‘Daddy will be better soon, I promise.’ I cross my fingers. I hope so

Covid Stories: Isolating with three young children and a husband sick with Covid-19

There is an infestation of ants in my kitchen. I sit at the table eating my porridge warily watching another tiny black body scamper towards the crumbs on the tablecloth. This is the last straw. Another mini crisis for me to deal with on my own as my husband self-isolates in a bedroom upstairs.

We are now on Day Eight. The sun is beaming in the window. My two-year-old is screaming “Mammy, Mammy!” from the hallway where she battles with her four-year-old sister over new twistable crayons I gave out yesterday in the hope of gaining five minutes’ peace.

My five-year-old daughter sits at the table with me, spooning her honey carefully over her porridge. Her large blue eyes have yet another question. I can see it coming and I am thinking I don’t have the energy to give her the thoughtful, considerate, age appropriate answer she needs.

“How many people are dead in Ireland from the coronavirus?” she pipes up. The radio is blaring in the background with the presenter calling out the latest numbers on confirmed cases and deaths. The noise of my toddler screaming had drowned out the figures for me, but my five-year-old had tilted her head and I knew she was listening intently.


“I don’t know,” I cautiously reply, not wanting to upset her. “But Mammy, how many are dead, I need to know!” her voice raises a pitch and tears appear at the corners of her eyes. “I hope my daddy won’t die,” she adds sadly, and continues spooning honey onto her now cold porridge.

I catch my breath and look at her. I stand up and turn off the radio.

I have nothing left to give. I am on duty, day and night, confined in my home with my three small children who cannot understand why Daddy is upstairs and not coming down to them to read them stories and play with them.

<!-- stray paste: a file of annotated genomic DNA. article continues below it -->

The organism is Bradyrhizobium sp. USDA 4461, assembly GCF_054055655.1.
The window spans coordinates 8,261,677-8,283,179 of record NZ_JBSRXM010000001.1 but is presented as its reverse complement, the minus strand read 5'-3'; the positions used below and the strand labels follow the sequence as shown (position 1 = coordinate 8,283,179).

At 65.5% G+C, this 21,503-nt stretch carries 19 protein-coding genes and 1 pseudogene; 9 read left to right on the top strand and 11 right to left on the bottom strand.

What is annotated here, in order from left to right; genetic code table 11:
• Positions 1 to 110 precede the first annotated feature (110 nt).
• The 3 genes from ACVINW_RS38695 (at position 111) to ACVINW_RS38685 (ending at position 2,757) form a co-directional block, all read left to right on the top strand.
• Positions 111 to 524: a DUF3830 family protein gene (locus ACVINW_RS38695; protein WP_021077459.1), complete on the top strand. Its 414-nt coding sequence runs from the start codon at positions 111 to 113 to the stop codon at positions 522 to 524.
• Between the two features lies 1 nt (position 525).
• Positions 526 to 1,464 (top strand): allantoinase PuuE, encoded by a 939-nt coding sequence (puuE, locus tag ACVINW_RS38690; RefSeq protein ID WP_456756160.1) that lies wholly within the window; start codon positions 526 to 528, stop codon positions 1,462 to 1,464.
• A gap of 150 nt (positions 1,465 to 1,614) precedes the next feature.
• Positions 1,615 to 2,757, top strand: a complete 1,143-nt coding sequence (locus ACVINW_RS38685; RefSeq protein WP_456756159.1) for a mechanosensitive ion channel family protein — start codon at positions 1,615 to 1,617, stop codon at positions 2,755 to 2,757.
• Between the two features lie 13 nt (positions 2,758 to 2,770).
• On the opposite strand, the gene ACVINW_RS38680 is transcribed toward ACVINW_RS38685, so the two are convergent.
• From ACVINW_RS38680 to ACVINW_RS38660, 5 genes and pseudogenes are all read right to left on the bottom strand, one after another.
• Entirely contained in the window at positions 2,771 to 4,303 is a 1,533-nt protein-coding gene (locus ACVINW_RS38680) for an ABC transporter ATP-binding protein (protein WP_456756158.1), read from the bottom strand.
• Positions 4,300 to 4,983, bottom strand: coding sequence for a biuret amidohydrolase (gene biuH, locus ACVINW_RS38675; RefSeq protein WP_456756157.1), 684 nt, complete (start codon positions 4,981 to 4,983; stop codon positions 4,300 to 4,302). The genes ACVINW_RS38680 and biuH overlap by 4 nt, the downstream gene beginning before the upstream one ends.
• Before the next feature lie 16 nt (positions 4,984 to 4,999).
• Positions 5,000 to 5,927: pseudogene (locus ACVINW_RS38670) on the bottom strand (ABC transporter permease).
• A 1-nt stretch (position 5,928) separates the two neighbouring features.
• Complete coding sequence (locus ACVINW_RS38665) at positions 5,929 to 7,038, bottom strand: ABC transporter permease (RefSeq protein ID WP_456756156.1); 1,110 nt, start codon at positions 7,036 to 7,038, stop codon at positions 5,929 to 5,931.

I put on my facemask and gloves, and prepare his meal. Tea and toast is all he can stomach. My second daughter sees me with the mask and she asks can she have one too. I tell her I will be back shortly.

They run after me as I carry the tray with the minuscule breakfast on it towards the hall. “Can we come, can we come,” they plead. I picture my husband lying in the bed, the dark room, the frequent trips to the toilet, his exhaustion, his fear of passing this virus onto his much-loved little girls. “No”, I reply, trying to be patient, to be tolerant, to be kind, “but soon: Daddy will be better soon, I promise”. I cross my fingers. I hope so.

I rang the doctor on call yesterday to ask for advice. “Be careful”, she warns. “Even if he looks like he is getting a little better, it can suddenly change between day seven and day 10. Watch out for difficulty breathing.”

I listen carefully to this advice, my mind in a whirl. He could have a seizure in the room upstairs and I might not know as I am pulled between the demands of three little voices wanting and needing my full-time attention now that their certain world is no longer stable.

“There is no treatment,” the doctor continues patiently to me on the phone, her voice worn out from repeating the same messages. “Stay at home, doing what you are doing. If he gets worse bring him to hospital.” The knot in my stomach tightens.

I am so tired. My toddler wakes frequently during the night and I am called from my bed to calm her terrified screams. She has sleep apnea due to enlarged tonsils and can stop breathing momentarily, which frightens her into a frenzy of high pitching screaming.

Multiple night wakenings have left me exhausted and there is no one to share the load with. Her planned tonsillectomy and regular sleep for the household has been abandoned since Covid- 19 entered our world.

A neighbour walks past our house alone. I wave from my window. I would like to talk to someone, anyone who I can share this with. I am not sure who I can tell. WhatsApp group messages fly frequently in to my phone. There are pictures of friends who are parents with their children enjoying this unexpected family time, gardening and playing with bubbles on their lawn. Do I text back with details of my misery and burst their pleasure? I put the phone down and text nothing.

My children run around the kitchen floor, nappies hanging off. A pool of milk is running across the counter from an upended carton. There is silence from the room upstairs. I wonder is he sleeping now?

The ants are busy, carrying their find of crumbs back to their nest. I spot a crack in the floor tiles where they are appearing in multiples. Clusters of tiny little moving bodies. It reminds me of the virus. I breathe. I stand up. I can do this. It’s one more day.

I walk towards the utility press to find something to stuff the hole with.